6. darrough


    Jan 18, 2015
    Work from the command line at first. Use as few tools as possible. Stay away from windowing. One has to balance the reading with programming.

    1. A Book on C by Al Kelley and Ira Pohl
    2. The C Programming Language by Brian Kernighan and Dennis Ritchie

    Both of these are well written and have really good coverage. They are classics. They do cover the object oriented extensions.

    3. Thinking in C++ by Bruce Eckel

    Best C book with object oriented coverage

    4. The Object Oriented Thought Process by Matt Weisfield
    5. The Little Book of Object Oriented Programming by Henry F Ledgard

    These two are not language specific. This is a good thing, as language specific books explain object oriented in terms of one specific language, which can muddy up the issues.

    7. Programming Pearls by Jon Bentley
    8. The Armchair Universe by A.K. Dewdney

    These two are not language specific either. #7 is about programming in general and #8 has a lot of ideas for programs that one can write, such as fractals.
  7. vikasbly44

    New Member

    Jan 19, 2015
    The C++ Primer is best for Beginners, according me...
  8. oscarj

    New Member

    Feb 22, 2015
    If you really want to be a good C++ programmer i wouldent buy a book for beginners. The reason is that you can find those basics for free online. If I were you I would look at Profesional C++ by Marc Gregoire. It is by far the best C++ book I have read. I talk a little bit about it here. Good luck!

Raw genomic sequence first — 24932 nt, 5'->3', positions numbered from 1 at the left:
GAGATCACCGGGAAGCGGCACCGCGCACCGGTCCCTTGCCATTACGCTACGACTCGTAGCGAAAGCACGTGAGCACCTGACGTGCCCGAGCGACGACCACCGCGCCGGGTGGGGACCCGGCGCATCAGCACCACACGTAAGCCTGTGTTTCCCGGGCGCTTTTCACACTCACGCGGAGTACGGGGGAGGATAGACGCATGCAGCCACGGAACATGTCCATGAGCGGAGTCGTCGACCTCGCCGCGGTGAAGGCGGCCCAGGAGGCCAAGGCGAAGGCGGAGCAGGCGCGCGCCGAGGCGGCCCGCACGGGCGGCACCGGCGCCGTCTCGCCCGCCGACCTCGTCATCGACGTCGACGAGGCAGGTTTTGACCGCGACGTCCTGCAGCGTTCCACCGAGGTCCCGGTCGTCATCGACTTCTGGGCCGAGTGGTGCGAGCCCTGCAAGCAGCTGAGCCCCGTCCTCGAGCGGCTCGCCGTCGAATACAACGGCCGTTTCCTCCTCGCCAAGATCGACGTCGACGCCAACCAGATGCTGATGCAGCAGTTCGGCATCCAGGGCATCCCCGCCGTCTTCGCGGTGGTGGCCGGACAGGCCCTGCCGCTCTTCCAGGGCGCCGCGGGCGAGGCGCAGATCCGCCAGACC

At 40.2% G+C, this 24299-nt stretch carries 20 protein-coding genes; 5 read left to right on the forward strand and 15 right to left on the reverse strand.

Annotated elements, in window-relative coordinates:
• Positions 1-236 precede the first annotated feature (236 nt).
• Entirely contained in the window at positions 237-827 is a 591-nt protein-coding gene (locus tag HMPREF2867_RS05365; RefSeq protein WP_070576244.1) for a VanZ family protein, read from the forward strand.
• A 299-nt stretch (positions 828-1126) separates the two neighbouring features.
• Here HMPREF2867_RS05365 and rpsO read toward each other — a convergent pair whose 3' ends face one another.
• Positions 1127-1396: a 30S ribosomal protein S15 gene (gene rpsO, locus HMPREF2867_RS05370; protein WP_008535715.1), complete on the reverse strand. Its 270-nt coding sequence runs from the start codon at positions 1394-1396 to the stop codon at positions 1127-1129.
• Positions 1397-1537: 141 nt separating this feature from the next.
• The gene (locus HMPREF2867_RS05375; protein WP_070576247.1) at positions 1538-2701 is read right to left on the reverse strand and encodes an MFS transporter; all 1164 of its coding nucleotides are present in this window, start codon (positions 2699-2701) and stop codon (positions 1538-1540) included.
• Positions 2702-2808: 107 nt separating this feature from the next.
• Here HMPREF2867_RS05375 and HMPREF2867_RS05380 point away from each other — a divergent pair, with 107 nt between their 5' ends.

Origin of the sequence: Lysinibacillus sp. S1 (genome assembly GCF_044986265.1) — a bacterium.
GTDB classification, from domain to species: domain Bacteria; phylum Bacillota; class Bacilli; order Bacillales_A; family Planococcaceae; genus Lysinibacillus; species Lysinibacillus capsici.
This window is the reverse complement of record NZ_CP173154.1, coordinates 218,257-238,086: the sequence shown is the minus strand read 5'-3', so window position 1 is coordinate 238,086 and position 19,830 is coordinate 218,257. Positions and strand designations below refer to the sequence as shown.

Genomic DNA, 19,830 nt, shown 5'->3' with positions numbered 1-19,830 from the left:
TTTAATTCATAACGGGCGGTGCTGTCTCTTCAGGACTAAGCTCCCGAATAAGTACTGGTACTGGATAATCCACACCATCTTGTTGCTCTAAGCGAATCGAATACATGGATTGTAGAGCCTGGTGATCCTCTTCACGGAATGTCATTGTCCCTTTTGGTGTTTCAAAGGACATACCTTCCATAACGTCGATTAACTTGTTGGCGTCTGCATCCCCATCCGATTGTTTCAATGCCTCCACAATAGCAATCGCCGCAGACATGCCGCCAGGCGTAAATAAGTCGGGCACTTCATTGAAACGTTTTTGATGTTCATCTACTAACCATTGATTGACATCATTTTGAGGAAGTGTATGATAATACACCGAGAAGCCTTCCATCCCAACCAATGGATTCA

9. Pablo Vent

    New Member

    Feb 21, 2016
    caveofprogramming.com offers a very good C++ tutorial at both beginner and advanced level and the tutor, John Purcell, is excellent in delivering the material.
  10. Glenn Holland


    Dec 26, 2014
    I've got a hard copy of Teach Yourself C++ in 21 Days. It was supposed to come with a CD, but it was not included.
  11. WBahn


    Mar 31, 2012
    I have a number of these "Teach yourself <blank> in 21 Days" books (including this one). I have generally found them to be pretty poor books. Perhaps it's because they are trying to shoehorn material into a contrived marketing framework. If I ever do get around to selling texts, those will be among the first to go.
    GopherT likes this.
  12. MaxHeadRoom


    Jul 18, 2013